- Asian stocks advanced on Friday after recording a mixed close in the last session.
- Oil-related stocks in Japan and Australia rose after oil prices held onto overnight gains.
- Regulators in China said they would take over control of Anbang Insurance for one year.
- The dollar edged up against a basket of rivals.
- St. Louis Federal Reserve President James Bullard said Thursday that raising interest rates too quickly could slow the economy too much.
Asian stocks closed higher on Friday as the dollar edged higher after slipping in the last session. Gains in the region were led by South Korea's Kospi, which bounced back to rise more than 1.5 percent after slipping in the last session.
The edged up 0.72 percent, or 156.34 points, to close at 21,892.78. Oil-related stocks were higher as oil prices mostly held onto overnight gains. Inpex and JXTG Holdings added 2.12 percent and 3.34 percent, respectively, by the end of the session.
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Automakers were also in positive territory, with Toyota climbing 0.66 percent. The technology sector was a mixed picture: Heavyweight SoftBank Group added 1.38 percent and Sony closed higher by 0.09 percent.
On the data front, Japan's core consumer price index rose 0.9 percent in January compared to one year ago, a touch above the 0.8 percent rise forecast, Reuters reported.
Gains in Seoul were more convincing, with the benchmark Kospi index advancing 1.54 percent to close at 2,451.52. Major technology stocks traded higher on the day, with Samsung Electronics and SK Hynix gaining 0.98 percent and 1.84 percent, respectively.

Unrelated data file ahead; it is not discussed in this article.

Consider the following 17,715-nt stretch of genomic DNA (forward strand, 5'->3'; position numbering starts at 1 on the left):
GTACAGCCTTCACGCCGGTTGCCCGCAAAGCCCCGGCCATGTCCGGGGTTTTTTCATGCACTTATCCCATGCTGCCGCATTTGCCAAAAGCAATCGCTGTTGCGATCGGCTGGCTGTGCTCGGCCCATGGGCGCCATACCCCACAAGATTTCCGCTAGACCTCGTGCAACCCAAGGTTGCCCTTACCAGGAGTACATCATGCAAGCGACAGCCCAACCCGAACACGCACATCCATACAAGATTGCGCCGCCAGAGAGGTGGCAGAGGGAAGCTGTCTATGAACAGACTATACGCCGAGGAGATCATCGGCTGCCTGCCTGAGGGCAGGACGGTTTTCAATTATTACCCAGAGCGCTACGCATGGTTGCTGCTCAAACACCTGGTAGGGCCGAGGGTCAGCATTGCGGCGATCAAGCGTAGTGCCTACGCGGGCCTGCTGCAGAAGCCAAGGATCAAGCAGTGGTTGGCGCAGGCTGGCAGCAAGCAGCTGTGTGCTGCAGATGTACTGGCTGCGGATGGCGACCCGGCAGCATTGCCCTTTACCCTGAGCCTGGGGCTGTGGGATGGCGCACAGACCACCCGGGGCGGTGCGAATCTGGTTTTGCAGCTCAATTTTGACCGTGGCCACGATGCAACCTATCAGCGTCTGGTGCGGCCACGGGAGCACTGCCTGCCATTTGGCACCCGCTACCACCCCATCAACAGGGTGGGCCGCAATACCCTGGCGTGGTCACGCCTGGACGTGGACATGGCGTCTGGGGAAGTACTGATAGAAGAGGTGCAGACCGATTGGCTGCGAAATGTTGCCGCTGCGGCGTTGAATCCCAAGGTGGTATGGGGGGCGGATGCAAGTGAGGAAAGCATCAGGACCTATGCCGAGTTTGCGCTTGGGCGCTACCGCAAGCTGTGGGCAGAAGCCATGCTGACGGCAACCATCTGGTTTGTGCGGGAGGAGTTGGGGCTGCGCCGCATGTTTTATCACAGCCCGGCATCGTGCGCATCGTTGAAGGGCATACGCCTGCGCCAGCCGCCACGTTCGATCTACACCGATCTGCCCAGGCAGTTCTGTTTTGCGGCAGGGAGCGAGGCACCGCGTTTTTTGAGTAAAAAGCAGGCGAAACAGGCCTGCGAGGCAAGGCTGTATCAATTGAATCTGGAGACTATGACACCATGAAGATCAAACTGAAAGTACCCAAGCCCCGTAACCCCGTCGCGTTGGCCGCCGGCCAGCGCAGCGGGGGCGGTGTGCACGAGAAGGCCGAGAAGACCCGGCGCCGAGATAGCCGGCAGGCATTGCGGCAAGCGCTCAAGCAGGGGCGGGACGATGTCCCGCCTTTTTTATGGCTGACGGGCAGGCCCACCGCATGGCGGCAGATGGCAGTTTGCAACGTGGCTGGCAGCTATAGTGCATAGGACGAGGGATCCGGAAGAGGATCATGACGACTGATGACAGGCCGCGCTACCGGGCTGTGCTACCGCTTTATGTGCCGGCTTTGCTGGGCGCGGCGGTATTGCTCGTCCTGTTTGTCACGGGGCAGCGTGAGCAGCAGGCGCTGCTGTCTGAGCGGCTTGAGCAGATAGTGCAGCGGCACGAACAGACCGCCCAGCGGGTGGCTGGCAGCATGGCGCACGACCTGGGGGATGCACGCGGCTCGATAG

Manufacturers were also in positive territory, with steelmaker Posco climbing 0.83 percent. Meanwhile, shipbuilder Hyundai Heavy Industries rose 4 percent and Lotte Chemical added 4.18 percent by the end of the session.
In Sydney, the S&P/ASX 200 tacked on 0.82 percent to finish at 5,999.8. Major miners Rio Tinto and BHP closed up 0.91 percent and 1.59 percent, respectively, contributing to the materials sector's overall gains.
Oil-related stocks were mostly higher at the end of the session as oil prices held onto gains made in the last session. Woodside Petroleum added 0.46 percent and Oil Search gained 0.67 percent, although oil producer Santos slipped 0.19 percent. Airline stocks also made gains, with Qantas up 2.69 percent after reporting record interim profit on Thursday.
Meanwhile, Hong Kong's rose 1.13 percent by 3:00 p.m. HK/SIN. Tech heavyweight Tencent contributed 42 points — the most among the index's constituents — to the Hang Seng's 351.91-point gains an hour before the market close.
The property sector was the best-performer in the afternoon and gains were seen across large cap developers. Country Garden jumped 6.07 percent and CK Asset was higher by 1.05 percent. The financials sector also advanced, with Industrial and Commercial Bank of China gaining 1.44 percent by 3:01 p.m. HK/SIN.
Markets on the mainland closed with moderate gains: The rose 0.63 percent to close at 3,289.24 and the Shenzhen composite reversed earlier losses to close higher by 0.18 percent.